Bruce Springsteen told a park officer he had done two shots in the previous 20 minutes but wouldn't take a breath test before he was arrested on suspicion of drunken driving in Sandy Hook in November, according to a document filed Thursday in federal court.

The officer at Gateway National Recreation Area wrote in the statement of probable cause that he saw Springsteen take a shot of tequila and then get on his motorcycle.

The officer wrote that the rocker “smelt strongly of alcohol” Nov. 14 and “had glassy eyes" and that there was a bottle of Patron tequila that was "completely empty.”

The report described Springsteen as “visibly swaying back and forth” during a field sobriety test and said he declined to provide a sample on an initial breath test.

Springsteen “took 45 total steps during the walk and turn instead of the instructed 18,” the officer wrote.

The court document does not address what Springsteen's blood-alcohol content was. The Asbury Park Press, citing an unnamed source close to the case, said Springsteen eventually blew a BAC of 0.02, far less than the state's 0.08 limit. A BAC reading, however, is not necessary to charge someone with being under the influence.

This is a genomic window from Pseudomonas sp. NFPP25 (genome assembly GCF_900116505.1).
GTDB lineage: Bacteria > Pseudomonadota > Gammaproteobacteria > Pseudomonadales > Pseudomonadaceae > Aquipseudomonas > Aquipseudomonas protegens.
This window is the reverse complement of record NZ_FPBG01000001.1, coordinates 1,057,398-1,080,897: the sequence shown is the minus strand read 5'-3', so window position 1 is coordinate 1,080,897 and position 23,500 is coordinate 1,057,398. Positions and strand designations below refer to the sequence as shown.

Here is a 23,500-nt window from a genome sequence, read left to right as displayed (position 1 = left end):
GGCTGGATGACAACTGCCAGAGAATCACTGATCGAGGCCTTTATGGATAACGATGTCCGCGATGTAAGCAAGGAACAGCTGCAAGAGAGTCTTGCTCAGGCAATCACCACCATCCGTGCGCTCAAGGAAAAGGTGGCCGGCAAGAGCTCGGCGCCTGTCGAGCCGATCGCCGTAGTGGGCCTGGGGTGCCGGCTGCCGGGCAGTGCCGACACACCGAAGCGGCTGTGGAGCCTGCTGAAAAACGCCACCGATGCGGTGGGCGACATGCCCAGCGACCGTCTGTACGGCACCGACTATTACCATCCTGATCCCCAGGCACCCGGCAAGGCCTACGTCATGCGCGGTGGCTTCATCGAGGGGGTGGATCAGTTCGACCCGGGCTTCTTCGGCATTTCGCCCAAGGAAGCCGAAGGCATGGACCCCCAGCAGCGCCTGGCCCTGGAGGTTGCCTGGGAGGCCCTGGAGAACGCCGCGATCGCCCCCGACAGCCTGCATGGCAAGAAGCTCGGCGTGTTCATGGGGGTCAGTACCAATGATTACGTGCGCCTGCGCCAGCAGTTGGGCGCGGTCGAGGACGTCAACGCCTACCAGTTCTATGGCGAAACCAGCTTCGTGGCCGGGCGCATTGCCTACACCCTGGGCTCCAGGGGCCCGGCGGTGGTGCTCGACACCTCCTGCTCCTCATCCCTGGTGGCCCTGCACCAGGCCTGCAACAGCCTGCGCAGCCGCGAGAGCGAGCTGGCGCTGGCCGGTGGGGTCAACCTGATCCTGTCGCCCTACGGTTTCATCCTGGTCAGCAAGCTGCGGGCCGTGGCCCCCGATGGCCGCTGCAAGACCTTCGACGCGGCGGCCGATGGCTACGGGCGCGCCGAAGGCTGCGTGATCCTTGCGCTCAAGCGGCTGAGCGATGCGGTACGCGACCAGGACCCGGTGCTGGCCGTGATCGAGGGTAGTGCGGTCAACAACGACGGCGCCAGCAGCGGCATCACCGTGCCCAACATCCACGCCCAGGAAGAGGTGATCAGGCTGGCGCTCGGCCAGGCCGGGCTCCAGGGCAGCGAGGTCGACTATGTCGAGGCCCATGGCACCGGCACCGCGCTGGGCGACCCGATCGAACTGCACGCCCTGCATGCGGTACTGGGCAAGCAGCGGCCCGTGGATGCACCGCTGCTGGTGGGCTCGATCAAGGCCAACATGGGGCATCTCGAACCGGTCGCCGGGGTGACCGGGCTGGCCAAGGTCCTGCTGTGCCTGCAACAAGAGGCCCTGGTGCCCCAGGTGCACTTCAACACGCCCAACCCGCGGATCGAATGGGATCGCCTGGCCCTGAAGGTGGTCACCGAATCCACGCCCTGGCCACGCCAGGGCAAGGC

Springsteen hasn’t commented publicly on the charges. His lawyer and publicist didn't immediately respond to requests for comment Thursday.

Springsteen received citations for driving while under the influence, reckless driving and consuming alcohol in a closed area. He is scheduled to make a remote court appearance on a date to be determined.

The arrest was first reported Wednesday by TMZ.com and was confirmed the same day by the National Park Service.

After news of the arrest, Jeep put on pause an ad that ran during the Super Bowl featuring Springsteen in Kansas urging people to find common ground. In a statement, Jeep said it would pause the commercial “until the actual facts can be established.”

Springsteen had performed Jan. 20 as part of President Joe Biden’s inauguration, singing “Land of Hope and Dreams” in front of the Lincoln Memorial.

(Copyright 2021 The Associated Press. All rights reserved. This material may not be published, broadcast, rewritten or redistributed.)

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